‘The Disciple’: Delicately woven offering
There is a certain lyricism to almost everything in The Disciple. You see it in the way Sharad’s grandmother cuts vegetables. You hear it in the massive crowds in Mumbai, pouring out of buses and trains, navigating their way through a city that never sleeps. You feel it as Sharad’s motorbike cruises in slow motion through the metropolis, the tyres eating up the kilometres quietly, his mind stuffed with a million thoughts, but with his eyes focused on one goal.
Sharad Nerulkar (played by classical singer Aditya Modak) is a needle in a haystack of what is a bustling city of unending dreams. Sharad, too, has a dream. Devoted to Hindustani classical music, young Sharad is determined to rise the echelons and become one of its most significant exponents.
The first hour of The Disciple, streaming on Netflix and playing out in Marathi, shows Sharad’s life enveloped by his almost dogmatic obsession — he travels from one competition to the next by the day, accompanies his guru to the occasional recital, and practises his music single-mindedly by night. But because he has to keep the kitchen fires burning, Sharad unwillingly gives himself up to a job that involves archiving music that’s in danger of being lost. Much like Sharad himself.
As the film unfolds over years, Sharad continuously finds himself grappling with the public’s waning interest in an increasingly endangered genre, even as he faces the bitter truth that he just may not be good enough himself.
In his sophomore outing, director Chaitanya Tamhane attempts to depict the duplicitous nature of passion. Passion that has the double-edged danger of being both inspiring and exhausting. Sharad’s devotion to his craft isn’t backed by the talent it deserves. The film, working through years of its protagonist’s life, shows him navigating through half-successes, sacrifice and ultimately, stagnation. In the spirit of art for art’s sake, he’s told at one point that art doesn’t care for an audience. But Sharad does.
Imbued with a quiet, observant quality and yet scathing in its exploration of success and failure, Tamhane, whose mastery of his craft and understanding of the cinematic medium goes far beyond his years, looks at what is an art form often dismissed as niche through the inevitably changing lens of the modern world.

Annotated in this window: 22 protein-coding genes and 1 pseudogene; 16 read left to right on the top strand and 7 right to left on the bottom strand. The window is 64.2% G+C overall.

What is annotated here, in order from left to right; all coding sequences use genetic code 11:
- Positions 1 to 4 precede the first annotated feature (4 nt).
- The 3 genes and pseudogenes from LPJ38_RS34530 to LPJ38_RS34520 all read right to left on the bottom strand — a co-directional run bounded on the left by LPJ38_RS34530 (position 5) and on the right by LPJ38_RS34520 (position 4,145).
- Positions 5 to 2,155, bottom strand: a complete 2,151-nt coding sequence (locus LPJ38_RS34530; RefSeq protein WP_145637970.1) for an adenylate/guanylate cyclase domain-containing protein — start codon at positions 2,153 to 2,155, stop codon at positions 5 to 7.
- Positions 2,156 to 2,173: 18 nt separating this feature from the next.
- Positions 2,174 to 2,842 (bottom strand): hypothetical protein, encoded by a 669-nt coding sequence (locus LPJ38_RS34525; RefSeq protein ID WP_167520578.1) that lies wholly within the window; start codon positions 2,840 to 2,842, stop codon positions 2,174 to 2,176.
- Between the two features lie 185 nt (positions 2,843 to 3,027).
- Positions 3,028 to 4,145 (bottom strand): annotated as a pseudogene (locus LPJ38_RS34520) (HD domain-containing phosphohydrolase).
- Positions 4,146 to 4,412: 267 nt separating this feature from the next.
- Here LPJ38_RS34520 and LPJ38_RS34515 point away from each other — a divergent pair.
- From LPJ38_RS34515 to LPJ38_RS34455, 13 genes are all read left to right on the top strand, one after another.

It is tempting to compare The Disciple — executive-produced by four-time Oscar winner Alfonso Cuaron, who has also taken Tamhane under his wings — to Damien Chazelle’s seminal film Whiplash, but Sharad’s guru (played by Indian classical music exponent Arun Dravid) is no abusive perfectionist like J.K. Simmons’ Terence Fletcher, and neither does The Disciple build to the kind of heightened drama that Whiplash had.
Instead Tamhane weaves a tender relationship between guru and disciple, even when the latter tells the former that he needs to better himself, their performances together being followed by Sharad massaging the elderly man’s aching joints. Casting real-life musicians instead of actors lends to the authenticity of the film.
What’s striking about The Disciple — in addition to Michal Sobocinski’s stunning camerawork that makes a sepia-tinted Mumbai come alive — is that despite being set in a world that can ‘other’ the global audience, Sharad’s story and struggle is universal. Tamhane immerses the viewer skilfully into Sharad’s all-consuming world, with Aditya Modak — in a transformation that’s both physical and metaphysical — anchoring the film with the kind of simmering intensity that makes his struggle feel tangible. But The Disciple’s languid and often indulgent pace faces the risk of finding favour with only a discerning audience. But purity — of thought, purpose, intention and execution — perhaps, needs to be viewed by only those who are capable of appreciating it.